Brothers in Arms

by Guest Writer David “Stormtrooper” Tessier


Are you ready for another WW II First Person Shooter (FPS)? What makes this one different than all the others out there? Let’s take a look under the hood of BiA and see.

The first big difference is that BiA is also a squad tactical shooter. At various points in the game you control one and sometimes two fire teams or one fire team and armor support. Some games give you a bunch of AI and maybe it’s just easier to leave them at home. Not in BiA, you had better bring your brothers with you or you’re in a world of hurt. These AI actually help you.

If you’re looking for a game where you can shoot from the hip or bunny hop this is not for you. Utilizing cover and taking well-aimed shots (use the iron sights) at the enemy will provide you greater success. In other words don’t run and gun, it will get you nowhere. The game is also blessed with using the Unreal Tournament engine, which works really well. Maybe we’ll see some great mods coming out soon.

Installation and Setup

BiA is a standard install as with most games. Insert the DVD into the DVD player and follow the on-screen instructions. DirectX 9.0c is available on the DVD. However, after installation, I changed a few things in the options menu and I had to restart the game! I did not care for that. In most games the screen will just flicker then send you back. Not here, you have to shut the game off and restart in order to view new settings.

Graphics and Sound

The in-game graphics in BiA are amazing. The terrain and vegetation was very well done. The waving of the grass and trees as the wind blows through them is a great feature. Background effects are very nice. Off in the distance you’ll see the flashes and tracers of enemy anti-aircraft guns firing at allied aircraft and hear the thunder of distant artillery. Very atmospheric.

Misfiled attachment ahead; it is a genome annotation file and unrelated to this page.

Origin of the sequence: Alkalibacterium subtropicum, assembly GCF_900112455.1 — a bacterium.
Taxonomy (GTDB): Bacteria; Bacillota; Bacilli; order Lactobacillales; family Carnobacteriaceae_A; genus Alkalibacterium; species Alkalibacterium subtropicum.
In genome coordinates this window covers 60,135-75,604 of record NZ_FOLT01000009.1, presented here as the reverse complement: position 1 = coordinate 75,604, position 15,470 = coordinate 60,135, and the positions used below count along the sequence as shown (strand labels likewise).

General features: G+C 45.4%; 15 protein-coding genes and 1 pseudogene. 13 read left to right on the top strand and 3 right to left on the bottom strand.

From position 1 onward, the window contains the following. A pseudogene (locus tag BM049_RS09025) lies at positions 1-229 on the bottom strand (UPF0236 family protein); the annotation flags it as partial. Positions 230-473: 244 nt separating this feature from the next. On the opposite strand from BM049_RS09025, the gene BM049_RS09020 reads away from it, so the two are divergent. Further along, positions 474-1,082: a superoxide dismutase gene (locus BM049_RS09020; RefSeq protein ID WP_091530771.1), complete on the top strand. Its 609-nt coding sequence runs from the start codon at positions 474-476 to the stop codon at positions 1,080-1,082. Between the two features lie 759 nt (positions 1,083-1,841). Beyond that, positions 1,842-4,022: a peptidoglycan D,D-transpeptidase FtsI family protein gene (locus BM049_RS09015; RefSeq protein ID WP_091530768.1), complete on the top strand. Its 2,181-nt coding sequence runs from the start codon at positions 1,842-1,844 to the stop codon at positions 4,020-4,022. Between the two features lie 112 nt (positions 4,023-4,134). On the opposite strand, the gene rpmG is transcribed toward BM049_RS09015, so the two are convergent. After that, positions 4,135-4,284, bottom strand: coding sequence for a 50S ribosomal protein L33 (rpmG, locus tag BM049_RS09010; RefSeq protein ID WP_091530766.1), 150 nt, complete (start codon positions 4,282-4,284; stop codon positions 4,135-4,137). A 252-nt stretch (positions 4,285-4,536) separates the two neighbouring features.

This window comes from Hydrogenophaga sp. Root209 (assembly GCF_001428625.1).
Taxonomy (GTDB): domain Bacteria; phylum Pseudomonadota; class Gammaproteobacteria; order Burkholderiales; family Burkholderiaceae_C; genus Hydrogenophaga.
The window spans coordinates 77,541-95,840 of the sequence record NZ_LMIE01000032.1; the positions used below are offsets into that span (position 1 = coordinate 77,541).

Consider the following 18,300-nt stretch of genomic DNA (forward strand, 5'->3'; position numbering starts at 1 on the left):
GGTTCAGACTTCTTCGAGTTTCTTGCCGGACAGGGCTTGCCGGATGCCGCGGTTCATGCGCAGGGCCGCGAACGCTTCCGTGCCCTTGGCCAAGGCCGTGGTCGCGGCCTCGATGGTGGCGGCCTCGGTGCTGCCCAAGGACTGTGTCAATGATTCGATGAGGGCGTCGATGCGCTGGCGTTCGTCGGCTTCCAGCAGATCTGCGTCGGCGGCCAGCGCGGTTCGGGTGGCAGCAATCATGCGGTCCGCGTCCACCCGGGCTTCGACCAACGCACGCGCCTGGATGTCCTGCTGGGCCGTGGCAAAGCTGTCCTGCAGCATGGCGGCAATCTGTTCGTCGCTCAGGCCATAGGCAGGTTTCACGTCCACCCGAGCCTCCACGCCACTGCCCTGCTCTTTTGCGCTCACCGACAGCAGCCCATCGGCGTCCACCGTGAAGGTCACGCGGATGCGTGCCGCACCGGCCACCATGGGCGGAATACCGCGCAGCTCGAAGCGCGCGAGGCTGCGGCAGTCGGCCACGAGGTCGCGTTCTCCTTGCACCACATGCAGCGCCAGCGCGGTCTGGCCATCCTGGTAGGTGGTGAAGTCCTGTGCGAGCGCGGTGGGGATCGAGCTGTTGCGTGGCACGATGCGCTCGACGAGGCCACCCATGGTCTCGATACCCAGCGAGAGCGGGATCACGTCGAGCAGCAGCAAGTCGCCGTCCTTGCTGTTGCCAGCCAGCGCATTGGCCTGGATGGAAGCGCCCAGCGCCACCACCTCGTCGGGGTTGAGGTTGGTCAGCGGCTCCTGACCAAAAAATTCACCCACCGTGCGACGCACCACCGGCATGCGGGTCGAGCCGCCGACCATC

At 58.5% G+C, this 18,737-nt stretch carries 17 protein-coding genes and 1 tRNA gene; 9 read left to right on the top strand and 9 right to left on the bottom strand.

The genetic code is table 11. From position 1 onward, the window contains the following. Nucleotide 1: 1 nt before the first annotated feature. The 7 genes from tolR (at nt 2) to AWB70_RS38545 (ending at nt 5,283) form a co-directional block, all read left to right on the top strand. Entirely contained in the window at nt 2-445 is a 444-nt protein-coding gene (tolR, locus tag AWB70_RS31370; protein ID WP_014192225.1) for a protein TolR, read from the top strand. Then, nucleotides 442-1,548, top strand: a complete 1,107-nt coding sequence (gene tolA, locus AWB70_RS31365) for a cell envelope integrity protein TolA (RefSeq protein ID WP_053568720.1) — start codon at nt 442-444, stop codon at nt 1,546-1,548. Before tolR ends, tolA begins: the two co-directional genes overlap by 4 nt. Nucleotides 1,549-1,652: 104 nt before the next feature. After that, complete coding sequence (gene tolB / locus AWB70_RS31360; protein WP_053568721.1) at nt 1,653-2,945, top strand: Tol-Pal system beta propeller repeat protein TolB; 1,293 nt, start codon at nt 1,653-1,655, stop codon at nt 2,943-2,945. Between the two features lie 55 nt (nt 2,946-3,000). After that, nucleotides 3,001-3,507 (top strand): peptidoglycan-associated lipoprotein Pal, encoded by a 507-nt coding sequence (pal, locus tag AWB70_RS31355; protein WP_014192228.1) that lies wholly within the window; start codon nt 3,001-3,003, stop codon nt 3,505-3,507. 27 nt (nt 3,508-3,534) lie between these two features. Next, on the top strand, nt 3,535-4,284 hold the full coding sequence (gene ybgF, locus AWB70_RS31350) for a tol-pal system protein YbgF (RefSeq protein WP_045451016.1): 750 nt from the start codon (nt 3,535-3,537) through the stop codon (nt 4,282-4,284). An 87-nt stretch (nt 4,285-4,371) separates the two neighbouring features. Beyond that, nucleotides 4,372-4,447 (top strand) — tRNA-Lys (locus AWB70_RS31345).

I played the game in 1024x 768 which worked really well for me. There wasn’t any frame lag and everything ran smoothly.

A few notable exceptions to the otherwise excellent graphics. For instance all the buildings had a blocky straight line look to them. In some missions, your task is to destroy tanks with a panzerfraust. When the tank explodes yellow blobs of fire shoot out from different directions, which didn’t look very realistic. The muzzle flash on the heavy machine guns seemed way over done. You’re practically blinded and are forced to fire short bursts just to see if you’re hitting anyone.

The sound was quite good other then the enemy machine guns — that seemed like timed 3-second burst -stop- 3-second burst, like wav file of a broken record. Gearbox actually went out to a firing range and recorded many of the in-game weapons sounds. The whomp of grenades and placed charges exploding had a real feeling to them that I liked. You’ll hear birds chirping and the rain falling in a couple of maps. If you shoot an enemy soldier near water listen closely and you’ll hear the splash! However, some of the characters kept repeating the same lines over and over even in different chapters. Platoon Sergeant Mac kept saying, “Here we go.” OK, go Mac!

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